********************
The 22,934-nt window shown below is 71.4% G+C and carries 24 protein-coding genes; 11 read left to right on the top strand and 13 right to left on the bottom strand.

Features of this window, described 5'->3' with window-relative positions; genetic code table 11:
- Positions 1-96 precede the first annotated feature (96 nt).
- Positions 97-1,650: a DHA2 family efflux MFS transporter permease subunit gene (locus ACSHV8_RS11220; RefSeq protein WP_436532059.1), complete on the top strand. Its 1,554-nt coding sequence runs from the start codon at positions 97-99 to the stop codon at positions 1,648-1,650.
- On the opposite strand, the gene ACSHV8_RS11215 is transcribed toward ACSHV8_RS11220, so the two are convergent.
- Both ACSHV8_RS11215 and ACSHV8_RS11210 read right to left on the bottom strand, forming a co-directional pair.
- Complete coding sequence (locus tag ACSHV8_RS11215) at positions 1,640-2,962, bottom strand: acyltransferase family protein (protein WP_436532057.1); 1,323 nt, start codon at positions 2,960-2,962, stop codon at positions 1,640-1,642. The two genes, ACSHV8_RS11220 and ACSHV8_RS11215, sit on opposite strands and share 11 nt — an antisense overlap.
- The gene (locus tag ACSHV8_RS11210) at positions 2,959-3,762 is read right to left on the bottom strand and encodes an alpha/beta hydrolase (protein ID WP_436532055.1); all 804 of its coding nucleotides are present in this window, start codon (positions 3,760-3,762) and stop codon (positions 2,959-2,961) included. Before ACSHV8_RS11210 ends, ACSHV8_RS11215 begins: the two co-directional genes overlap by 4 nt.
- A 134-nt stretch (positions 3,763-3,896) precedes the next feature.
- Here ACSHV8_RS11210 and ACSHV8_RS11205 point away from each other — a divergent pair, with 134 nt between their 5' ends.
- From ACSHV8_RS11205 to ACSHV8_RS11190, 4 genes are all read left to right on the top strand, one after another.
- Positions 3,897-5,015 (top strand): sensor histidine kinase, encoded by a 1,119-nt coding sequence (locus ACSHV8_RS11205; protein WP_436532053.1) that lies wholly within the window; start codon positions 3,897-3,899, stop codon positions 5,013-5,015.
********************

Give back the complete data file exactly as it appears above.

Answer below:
The 22,934-nt window shown below is 71.4% G+C and carries 24 protein-coding genes; 11 read left to right on the top strand and 13 right to left on the bottom strand.

Features of this window, described 5'->3' with window-relative positions; genetic code table 11:
- Positions 1-96 precede the first annotated feature (96 nt).
- Positions 97-1,650: a DHA2 family efflux MFS transporter permease subunit gene (locus ACSHV8_RS11220; RefSeq protein WP_436532059.1), complete on the top strand. Its 1,554-nt coding sequence runs from the start codon at positions 97-99 to the stop codon at positions 1,648-1,650.
- On the opposite strand, the gene ACSHV8_RS11215 is transcribed toward ACSHV8_RS11220, so the two are convergent.
- Both ACSHV8_RS11215 and ACSHV8_RS11210 read right to left on the bottom strand, forming a co-directional pair.
- Complete coding sequence (locus tag ACSHV8_RS11215) at positions 1,640-2,962, bottom strand: acyltransferase family protein (protein WP_436532057.1); 1,323 nt, start codon at positions 2,960-2,962, stop codon at positions 1,640-1,642. The two genes, ACSHV8_RS11220 and ACSHV8_RS11215, sit on opposite strands and share 11 nt — an antisense overlap.
- The gene (locus tag ACSHV8_RS11210) at positions 2,959-3,762 is read right to left on the bottom strand and encodes an alpha/beta hydrolase (protein ID WP_436532055.1); all 804 of its coding nucleotides are present in this window, start codon (positions 3,760-3,762) and stop codon (positions 2,959-2,961) included. Before ACSHV8_RS11210 ends, ACSHV8_RS11215 begins: the two co-directional genes overlap by 4 nt.
- A 134-nt stretch (positions 3,763-3,896) precedes the next feature.
- Here ACSHV8_RS11210 and ACSHV8_RS11205 point away from each other — a divergent pair, with 134 nt between their 5' ends.
- From ACSHV8_RS11205 to ACSHV8_RS11190, 4 genes are all read left to right on the top strand, one after another.
- Positions 3,897-5,015 (top strand): sensor histidine kinase, encoded by a 1,119-nt coding sequence (locus ACSHV8_RS11205; protein WP_436532053.1) that lies wholly within the window; start codon positions 3,897-3,899, stop codon positions 5,013-5,015.